Surgeon discusses medical aspects of Christ’s passion and crucifixion


A surgeon at the University of Pittsburgh Medical Center (UPMC) explained the medical aspects of Christ’s passion and crucifixion March 24 at Franciscan University.

Jack McKeating, M.D. said that the majority of his talked was based on an article in the Journal of the American Medical Association (JAMA) titled, “On the Physical Death of Jesus Christ.”

“Contrary to what most people think, crucifixion was very common in Christ’s time,” said McKeating. “Rome would crucify about 2,000 men each day. The road to Rome was paved with a long, long line of crucifixions that stretched on for miles.”

While it is easy to picture Christ as a divine person who had a “super human” body, McKeating said that Christ’s body was very human. He said that Christ was probably 5 feet 2 inches, strong because he was a craftsman and was about 30 years old.

McKeating said that Christ’s mental agony must have started at the Last Supper.

“Christ knew he would be betrayed and was already undergoing fierce mental and physical torment,” said McKeating. He also said this agony was only to increase as the Last Supper ended and Christ made his way to the Garden of Gethsemane.

“At the Garden of Gethsemane, Christ was in an appalling state of mental agony. He bore the weight of all sin for all humanity for all time,” said McKeating.

McKeating went on to say that Christ spent the entire night in prayer in the Garden of Gethsemane and that this could be compared to spending an entire night in prayer in a ski slope out West in early April; the terrain would be rough and the air would be chilly, not a comfortable proposition at all.

During Christ’s night in Gethsemane, his sweat became like drops of blood, and McKeating said that this is a rare but real medical condition known as hematidrosis, the excretion of blood through the skin.

“From the Garden, Our Lord is arrested and taken to the high priests Annas and Caiaphas,” said   McKeating. “The guards, who thought Christ to be some low life or dramatic revolutionary, spat in Christ’s face and struck him. Our Lord may have been beaten and knocked to the ground numerous times, just during his trial.”

McKeating said that Christ was already in a compromised medical state from the rough treatment by the temple guards, and the scourging only worsened his condition.

“The scourging was the most feared antecedent to crucifixion,” said McKeating.

He said the most common scourging tool was three long leather tails fashioned into a whip form with lead balls or the ankle bones of sheep attached to the end of the tails, but the prisoner was first beaten with staves or rods. He also said the Mosaic Law limited the beating to 39 lashes, but the Romans did not put a limit on scourging.

“Quivering ribbons of flesh could be seen due to the severity of the whipping, and the victim’s muscles would twitch,” said McKeating.

He said the scourging could cause contusions, lacerations, rib fracture and lung injury and that blood loss was also a major outcome of the scourging. The blood loss would then lead to shock, a condition where the tissues in the body do not receive enough oxygen and nutrients to allow the cells to function, said McKeating. He said this ultimately leads to cellular death, progressing to organ failure and finally, if untreated, whole body failure and death.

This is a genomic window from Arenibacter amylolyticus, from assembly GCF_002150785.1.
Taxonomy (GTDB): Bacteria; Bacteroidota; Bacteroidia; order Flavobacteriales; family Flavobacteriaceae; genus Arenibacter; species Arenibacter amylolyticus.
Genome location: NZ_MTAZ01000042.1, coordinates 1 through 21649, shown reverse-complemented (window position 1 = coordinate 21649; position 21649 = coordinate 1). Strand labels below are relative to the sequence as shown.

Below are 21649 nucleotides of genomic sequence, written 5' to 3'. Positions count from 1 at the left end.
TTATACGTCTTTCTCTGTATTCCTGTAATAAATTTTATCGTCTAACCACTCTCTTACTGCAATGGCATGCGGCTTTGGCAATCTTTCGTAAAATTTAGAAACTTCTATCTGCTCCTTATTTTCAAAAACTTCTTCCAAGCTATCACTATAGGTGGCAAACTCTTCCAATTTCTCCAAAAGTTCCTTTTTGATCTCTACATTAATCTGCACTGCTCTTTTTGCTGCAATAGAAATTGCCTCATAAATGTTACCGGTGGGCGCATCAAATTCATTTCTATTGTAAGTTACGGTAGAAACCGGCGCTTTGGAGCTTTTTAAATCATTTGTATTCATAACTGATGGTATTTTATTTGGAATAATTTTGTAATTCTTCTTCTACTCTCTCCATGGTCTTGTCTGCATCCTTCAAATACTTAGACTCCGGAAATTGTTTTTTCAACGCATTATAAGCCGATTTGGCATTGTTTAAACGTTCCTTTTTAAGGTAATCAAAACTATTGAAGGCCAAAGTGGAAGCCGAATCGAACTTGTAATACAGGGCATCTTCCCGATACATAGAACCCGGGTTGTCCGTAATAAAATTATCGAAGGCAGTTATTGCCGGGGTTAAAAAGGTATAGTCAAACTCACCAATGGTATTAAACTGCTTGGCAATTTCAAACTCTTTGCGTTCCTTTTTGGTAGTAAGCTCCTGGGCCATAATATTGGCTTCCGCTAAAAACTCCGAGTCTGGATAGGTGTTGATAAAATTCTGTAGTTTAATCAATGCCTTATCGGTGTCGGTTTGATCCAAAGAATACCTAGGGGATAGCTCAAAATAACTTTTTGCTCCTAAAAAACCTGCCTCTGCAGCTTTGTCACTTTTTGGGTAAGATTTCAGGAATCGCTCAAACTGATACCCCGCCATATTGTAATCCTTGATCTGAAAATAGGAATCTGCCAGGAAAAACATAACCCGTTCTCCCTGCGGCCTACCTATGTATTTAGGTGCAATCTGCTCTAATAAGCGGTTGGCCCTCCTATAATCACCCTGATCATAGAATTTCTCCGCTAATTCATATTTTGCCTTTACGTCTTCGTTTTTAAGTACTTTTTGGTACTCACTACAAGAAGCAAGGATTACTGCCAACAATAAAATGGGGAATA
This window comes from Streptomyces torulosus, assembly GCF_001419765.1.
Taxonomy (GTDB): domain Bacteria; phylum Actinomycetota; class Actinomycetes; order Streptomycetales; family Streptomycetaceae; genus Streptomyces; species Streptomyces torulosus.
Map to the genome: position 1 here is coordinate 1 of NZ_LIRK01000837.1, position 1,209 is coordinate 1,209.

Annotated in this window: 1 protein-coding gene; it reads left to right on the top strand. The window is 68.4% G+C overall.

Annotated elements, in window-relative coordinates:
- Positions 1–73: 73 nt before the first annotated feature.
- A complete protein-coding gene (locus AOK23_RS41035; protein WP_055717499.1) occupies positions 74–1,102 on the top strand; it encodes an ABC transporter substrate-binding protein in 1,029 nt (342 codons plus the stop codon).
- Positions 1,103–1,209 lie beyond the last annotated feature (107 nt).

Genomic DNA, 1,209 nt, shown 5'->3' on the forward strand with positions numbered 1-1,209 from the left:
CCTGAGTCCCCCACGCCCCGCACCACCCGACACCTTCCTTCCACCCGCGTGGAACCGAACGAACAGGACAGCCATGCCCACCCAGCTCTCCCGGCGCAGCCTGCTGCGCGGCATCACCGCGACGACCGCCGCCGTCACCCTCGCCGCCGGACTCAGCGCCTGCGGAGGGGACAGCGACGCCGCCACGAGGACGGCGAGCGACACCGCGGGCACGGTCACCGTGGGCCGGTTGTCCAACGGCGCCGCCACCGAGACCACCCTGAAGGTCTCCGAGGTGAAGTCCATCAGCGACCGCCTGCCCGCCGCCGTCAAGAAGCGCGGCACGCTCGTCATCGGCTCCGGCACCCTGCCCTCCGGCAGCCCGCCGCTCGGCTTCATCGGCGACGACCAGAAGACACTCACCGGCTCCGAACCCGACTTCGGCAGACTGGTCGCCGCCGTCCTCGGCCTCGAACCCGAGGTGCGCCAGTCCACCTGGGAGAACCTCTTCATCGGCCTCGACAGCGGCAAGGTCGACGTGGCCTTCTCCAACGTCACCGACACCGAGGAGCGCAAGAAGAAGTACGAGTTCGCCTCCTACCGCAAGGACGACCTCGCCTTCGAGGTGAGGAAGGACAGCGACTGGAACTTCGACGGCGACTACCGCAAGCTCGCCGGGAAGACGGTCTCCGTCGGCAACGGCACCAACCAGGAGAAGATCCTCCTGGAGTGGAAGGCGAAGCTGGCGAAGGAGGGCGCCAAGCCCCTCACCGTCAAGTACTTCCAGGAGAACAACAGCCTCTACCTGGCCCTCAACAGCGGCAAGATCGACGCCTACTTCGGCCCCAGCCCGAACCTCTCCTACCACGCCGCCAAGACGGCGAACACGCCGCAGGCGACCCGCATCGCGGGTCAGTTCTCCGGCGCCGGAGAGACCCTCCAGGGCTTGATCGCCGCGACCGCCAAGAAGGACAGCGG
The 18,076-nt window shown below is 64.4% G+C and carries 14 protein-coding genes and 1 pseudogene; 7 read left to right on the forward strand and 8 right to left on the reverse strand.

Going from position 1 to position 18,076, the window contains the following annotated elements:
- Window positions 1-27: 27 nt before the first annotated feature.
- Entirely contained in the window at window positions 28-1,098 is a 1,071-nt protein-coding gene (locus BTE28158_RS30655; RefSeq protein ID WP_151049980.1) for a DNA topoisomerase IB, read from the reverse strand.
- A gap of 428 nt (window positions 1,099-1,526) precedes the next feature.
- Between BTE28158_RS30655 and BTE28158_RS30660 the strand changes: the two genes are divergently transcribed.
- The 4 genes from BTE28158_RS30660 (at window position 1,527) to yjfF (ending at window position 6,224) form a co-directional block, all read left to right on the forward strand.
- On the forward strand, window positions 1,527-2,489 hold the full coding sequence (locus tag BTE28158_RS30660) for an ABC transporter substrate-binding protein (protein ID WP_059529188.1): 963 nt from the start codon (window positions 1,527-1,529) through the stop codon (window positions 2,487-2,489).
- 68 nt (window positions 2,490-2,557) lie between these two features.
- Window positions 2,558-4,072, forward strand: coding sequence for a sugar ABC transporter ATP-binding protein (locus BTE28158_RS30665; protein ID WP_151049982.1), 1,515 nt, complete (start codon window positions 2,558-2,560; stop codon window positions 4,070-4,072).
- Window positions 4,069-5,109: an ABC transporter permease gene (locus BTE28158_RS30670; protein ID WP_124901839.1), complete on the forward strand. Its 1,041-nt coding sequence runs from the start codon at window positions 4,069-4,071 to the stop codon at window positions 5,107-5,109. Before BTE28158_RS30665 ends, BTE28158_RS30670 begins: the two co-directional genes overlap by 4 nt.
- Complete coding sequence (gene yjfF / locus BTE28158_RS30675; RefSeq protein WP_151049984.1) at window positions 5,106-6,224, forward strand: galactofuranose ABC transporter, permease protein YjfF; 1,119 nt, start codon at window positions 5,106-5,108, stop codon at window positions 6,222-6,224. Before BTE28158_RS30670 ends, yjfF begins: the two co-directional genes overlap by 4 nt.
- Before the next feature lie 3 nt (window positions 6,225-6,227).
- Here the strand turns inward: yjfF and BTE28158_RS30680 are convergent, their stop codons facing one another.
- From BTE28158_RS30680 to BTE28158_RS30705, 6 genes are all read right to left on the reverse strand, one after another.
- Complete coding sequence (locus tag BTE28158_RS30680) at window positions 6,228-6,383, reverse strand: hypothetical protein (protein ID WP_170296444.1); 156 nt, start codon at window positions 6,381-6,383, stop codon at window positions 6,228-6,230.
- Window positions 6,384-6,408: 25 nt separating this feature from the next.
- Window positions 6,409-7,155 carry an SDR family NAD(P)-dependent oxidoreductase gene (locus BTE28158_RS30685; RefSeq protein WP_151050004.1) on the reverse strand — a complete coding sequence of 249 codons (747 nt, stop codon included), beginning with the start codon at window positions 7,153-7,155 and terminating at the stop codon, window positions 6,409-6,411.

“In 1862, Samuel D. Gross (an American trauma surgeon) said shock is the ultimate unhinging of the machinery of life,” said McKeating.

McKeating said that Christ was definitely in hemorrhagic shock, which is a life-threatening condition that results when a person loses more than 20 percent of his body’s blood or fluid supply.

The crowning with thorns was probably done with the Syrian Christ thorn, said McKeating, and these thorns are nothing like rosebush thorns but are quite large. He said that the thorns of this plant are more like long sharp spikes and not tiny flower thorns.

McKeating said it is not surprising that the gospel writers did not elaborate on the crucifixion because “they were all too familiar with it. Cicero said that crucifixion was ‘the most cruel and disgusting penalty.’”

In crucifixion, the victim’s hands were nailed or tied; the legs were broken to hasten death and the death of the criminal was assured by a spear wound to the right chest, he said.

McKeating explained that there were probably several causes for Christ’s death. “As Christians, we like to sanitize the death of Christ,” said McKeating. “We want a ‘clear-cut’ answer for what Christ died of, but the fact is that his death was multi-factorial.”

Christ likely died from hypovolemic shock (emergency condition in which severe blood and fluid loss make the heart unable to pump enough blood to the body), heart failure and asphyxia (suffocation), said McKeating.

For many, the talk was a real eye-opener to the deep physical sufferings of Christ.

“All the trauma that Christ suffered before he walked the road to Calvary was unbelievable, and yet he still had to face crucifixion,” said student Ashley Wesolowski.

Sophomore nursing major Chiara Ogle said, “Looking at the death of Christ with a physiological perspective, it is undeniable that it was excruciating.”

Student Andrew Pultorak said, “This talk made the crucifixion of Christ a tangible experience. It gave me a lot to meditate on for Holy Week.”

Senior AnneMarie Miller said, “The fact that Christ spoke such loving words (“Father, forgive them, for they know not what they do…” (Luke 23:34) when it was extremely hard for him to breath, let alone speak, was so beautiful.”